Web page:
11 Australian Healthtech Startups You Need to Know About in 2017

by Dave Horn 49 views0

As a global leader in tech startup innovation, Australia produces some impressive companies focusing on an array of categories, from fintech to gaming. More recently, the country’s healthtech ventures have emerged with products and services that go head-to-head with the best and brightest from Silicon Valley.

Source: Michael Havens / Flickr Creative Commons.

From decision support system providers to skin recuperation/repair technology developers, here are the top 11 healthtech startups from Australia you need to know about in 2017 and beyond.

11. Alcidion

Source: alcidion.com.au.

 

Alcidion develops clinical support systems built on an intelligent health informatics platform—the solution allows clinicians to provide the highest quality of patient care by optimizing organisational efficiency and eliminating key clinical risks.

10. mPort

Source: mport.com.

mPort is a 3D body mapping app for health/fitness—the solution allows users to view/track their body shape, health indicators, and other measurements of physical health improvement.

9. HEARworks

Source: hearworks.com.au.

HEARworks offers an extent of technologies and clinical and check organizations made by The HEARing Cooperative Research Center (HEARing CRC). The startup got $750,000 for the headway of the Auditory Cortical Discrimination (ACORD) test which wants to help clinicians in picking which hearing-ruined infant youngsters should get cochlear additions.

8. Breathe Well

Source: breathewell.co.

Breathe Well develops a device for accurate cancer radiation treatment and medical imaging—the solution works by inspiring breath holds to move the heart away from the radiation beam in breast cancer radiation therapy.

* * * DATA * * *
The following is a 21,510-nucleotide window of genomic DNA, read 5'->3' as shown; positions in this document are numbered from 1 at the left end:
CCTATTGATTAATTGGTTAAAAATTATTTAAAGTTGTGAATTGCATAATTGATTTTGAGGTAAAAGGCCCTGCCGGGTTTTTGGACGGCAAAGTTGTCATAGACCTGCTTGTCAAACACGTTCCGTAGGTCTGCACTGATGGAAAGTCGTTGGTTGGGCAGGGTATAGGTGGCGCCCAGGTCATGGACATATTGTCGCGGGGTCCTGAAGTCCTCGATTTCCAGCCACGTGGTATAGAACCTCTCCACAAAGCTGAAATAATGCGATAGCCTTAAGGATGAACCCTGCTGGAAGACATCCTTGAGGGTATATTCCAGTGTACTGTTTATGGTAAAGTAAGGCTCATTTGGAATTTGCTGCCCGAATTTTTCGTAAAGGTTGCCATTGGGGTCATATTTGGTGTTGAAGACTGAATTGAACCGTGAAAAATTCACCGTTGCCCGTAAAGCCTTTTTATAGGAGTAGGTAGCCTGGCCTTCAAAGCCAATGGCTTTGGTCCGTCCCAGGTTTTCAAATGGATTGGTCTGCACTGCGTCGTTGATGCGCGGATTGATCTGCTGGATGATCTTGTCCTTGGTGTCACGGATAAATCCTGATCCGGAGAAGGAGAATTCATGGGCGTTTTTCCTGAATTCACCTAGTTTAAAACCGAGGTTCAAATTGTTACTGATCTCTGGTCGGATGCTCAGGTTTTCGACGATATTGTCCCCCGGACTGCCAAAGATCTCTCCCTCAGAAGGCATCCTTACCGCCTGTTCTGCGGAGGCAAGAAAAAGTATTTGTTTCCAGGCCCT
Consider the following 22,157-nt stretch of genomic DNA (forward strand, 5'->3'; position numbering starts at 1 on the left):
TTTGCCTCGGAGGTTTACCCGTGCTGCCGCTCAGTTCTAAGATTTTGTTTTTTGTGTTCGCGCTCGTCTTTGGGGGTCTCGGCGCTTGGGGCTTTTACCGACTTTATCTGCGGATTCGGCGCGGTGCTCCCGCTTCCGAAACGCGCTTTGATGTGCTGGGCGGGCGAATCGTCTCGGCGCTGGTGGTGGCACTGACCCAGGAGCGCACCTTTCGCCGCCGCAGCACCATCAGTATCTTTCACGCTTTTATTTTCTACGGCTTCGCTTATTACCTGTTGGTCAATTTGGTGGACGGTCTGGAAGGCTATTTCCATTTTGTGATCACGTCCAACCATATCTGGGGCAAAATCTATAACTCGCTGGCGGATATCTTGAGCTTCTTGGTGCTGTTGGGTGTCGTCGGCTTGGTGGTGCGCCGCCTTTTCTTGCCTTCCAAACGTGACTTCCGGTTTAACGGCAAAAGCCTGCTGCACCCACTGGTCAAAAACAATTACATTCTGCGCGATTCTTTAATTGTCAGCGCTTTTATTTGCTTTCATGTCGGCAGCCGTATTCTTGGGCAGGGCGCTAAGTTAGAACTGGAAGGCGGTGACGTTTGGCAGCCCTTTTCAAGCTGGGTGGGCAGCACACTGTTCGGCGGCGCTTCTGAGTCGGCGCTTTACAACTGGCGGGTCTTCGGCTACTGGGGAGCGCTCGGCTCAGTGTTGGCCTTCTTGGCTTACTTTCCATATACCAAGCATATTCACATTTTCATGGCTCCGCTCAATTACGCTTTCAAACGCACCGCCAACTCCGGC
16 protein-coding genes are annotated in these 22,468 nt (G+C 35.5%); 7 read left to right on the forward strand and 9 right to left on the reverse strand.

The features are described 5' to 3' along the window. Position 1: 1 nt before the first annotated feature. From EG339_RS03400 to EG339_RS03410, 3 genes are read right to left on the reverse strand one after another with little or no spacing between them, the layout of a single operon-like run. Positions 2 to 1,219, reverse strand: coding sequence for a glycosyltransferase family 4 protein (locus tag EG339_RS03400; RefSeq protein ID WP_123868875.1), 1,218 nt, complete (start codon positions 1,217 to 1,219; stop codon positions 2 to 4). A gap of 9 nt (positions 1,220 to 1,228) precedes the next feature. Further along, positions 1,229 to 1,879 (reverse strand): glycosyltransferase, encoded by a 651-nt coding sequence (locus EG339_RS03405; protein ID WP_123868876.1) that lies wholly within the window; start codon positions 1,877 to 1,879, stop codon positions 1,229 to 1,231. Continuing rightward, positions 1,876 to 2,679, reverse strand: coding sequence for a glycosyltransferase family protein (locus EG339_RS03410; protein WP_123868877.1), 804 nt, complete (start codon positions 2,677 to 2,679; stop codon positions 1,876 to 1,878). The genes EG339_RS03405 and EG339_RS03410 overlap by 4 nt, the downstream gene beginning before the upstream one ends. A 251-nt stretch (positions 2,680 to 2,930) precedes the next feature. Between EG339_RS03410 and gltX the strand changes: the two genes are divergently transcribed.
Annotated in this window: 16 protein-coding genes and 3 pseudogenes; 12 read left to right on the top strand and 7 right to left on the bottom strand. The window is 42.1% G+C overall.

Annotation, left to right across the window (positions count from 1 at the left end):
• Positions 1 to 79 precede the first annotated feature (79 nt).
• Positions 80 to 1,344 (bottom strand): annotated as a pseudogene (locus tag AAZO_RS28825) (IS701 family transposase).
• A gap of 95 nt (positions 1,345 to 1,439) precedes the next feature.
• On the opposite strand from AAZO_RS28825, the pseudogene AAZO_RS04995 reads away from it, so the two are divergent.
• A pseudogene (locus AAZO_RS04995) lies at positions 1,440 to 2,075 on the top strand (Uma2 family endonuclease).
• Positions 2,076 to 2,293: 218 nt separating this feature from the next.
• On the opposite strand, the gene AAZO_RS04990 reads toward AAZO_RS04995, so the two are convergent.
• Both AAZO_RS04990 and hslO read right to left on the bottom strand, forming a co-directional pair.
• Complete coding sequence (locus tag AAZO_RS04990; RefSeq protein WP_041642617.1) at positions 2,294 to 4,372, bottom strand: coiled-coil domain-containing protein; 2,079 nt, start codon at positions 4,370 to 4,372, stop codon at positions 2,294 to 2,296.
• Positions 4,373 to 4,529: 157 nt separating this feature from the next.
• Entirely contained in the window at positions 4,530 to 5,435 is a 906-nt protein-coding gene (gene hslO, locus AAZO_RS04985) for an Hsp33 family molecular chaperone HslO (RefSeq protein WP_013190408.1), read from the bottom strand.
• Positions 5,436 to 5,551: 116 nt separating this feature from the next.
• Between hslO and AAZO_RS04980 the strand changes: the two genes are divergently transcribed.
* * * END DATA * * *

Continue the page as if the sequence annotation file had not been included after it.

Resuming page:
7. Nano-X

Source: nano-x.com.au.

Nano-X is developing a solution that makes cutting-edge cancer radiation therapy accessible to all patients. The system’s real-time adaptive/automated design approach moves the complexity of traditional radiation treatment from hardware to the software.

6. Elastagen

Source: elastagen.com.

Elastagen develops an advanced pipeline of products based on the human protein tropoelastin—a biomaterial used for skin rejuvenation, scar remodeling and tissue repair. The company recently expanded its operations to the U.K. and Europe.

5. CareMonkey

Source: caremonkey.com.

CareMonkey is a emergency medical management tool that streamlines the sharing of life-saving information, emergency contacts, as well the digital signing of permission and consent forms. The offering currently has over a million users.

4. cohortIQ

Source: cohortiq.com.

cohortIQ was founded with $200,000 in seed funding to develop a solution for reducing preventable hospital admissions—its platform specialises in bringing together data and machine learning in a way that lets humans help other humans.

3. Smiling Mind

Source: smilingmind.com.au.

Smiling Mind focuses on helping users build mental health and well-being; its mindfulness meditation apps help in dealing with the stress and challenges of everyday life.

2. CliniCloud

Source: clinicloud.com.

CliniCloud’s solution consists of a mechanized stethoscope, a non-contact thermometer, and a mobile app for home use, remote patient monitoring, and health tracking use cases. The startup has been featured in Business Insider, Forbes, Bloomberg, and TechCrunch, among others.

1. Hit 100

Source: hit100.com.au.

85% of the 1.7 million diabetics in Australia are Type II sufferers—Hit 100 provides dietitian coaching and meal delivery services for patients with permanent disabilities. The company is an Australian National Disability Insurance Scheme (NDIS) registered provider.

These 11 innovative healthtech ventures are just a few of the Australian tech startups improving people’s health and well-being with their innovative products and services—be sure to keep them on you radar in 2017 and beyond.

 

Source(s):

Leave a Reply

Your email address will not be published.

You may use these HTML tags and attributes: <a href="" title=""> <abbr title=""> <acronym title=""> <b> <blockquote cite=""> <cite> <code> <del datetime=""> <em> <i> <q cite=""> <s> <strike> <strong>